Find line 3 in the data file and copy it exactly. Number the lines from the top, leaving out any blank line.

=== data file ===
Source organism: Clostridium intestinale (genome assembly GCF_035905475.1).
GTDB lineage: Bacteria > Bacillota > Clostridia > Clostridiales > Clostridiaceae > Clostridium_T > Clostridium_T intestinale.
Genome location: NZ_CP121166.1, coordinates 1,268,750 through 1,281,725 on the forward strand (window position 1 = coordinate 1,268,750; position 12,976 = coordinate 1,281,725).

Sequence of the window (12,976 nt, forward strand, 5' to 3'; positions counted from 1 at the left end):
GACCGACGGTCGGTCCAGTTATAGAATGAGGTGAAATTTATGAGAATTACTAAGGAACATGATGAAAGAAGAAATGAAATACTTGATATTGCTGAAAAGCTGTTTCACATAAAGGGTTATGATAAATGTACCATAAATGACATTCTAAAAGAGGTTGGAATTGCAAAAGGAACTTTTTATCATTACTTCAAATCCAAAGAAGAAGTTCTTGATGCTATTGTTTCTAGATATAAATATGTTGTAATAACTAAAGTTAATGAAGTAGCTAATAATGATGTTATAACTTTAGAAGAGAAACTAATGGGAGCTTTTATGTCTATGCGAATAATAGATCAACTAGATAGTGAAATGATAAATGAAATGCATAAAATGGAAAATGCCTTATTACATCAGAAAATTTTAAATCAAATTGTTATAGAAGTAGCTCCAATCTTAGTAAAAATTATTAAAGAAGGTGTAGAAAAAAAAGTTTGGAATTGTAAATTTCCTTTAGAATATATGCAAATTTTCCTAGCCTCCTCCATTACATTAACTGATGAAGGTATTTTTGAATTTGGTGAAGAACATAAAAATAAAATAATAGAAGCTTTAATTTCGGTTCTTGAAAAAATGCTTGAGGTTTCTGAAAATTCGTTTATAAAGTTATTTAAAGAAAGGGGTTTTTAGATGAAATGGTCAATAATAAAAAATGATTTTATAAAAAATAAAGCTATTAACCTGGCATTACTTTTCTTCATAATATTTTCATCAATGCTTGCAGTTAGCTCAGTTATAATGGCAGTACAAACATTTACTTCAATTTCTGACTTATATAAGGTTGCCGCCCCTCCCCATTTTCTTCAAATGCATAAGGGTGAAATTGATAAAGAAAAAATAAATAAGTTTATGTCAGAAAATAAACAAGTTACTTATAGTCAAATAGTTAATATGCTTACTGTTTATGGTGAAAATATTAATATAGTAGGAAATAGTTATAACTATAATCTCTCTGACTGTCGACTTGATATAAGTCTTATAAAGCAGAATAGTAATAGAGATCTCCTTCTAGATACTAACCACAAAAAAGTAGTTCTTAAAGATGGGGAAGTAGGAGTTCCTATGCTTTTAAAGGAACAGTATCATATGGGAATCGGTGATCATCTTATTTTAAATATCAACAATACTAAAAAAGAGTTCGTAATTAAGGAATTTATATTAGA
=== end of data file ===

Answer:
Genome location: NZ_CP121166.1, coordinates 1,268,750 through 1,281,725 on the forward strand (window position 1 = coordinate 1,268,750; position 12,976 = coordinate 1,281,725).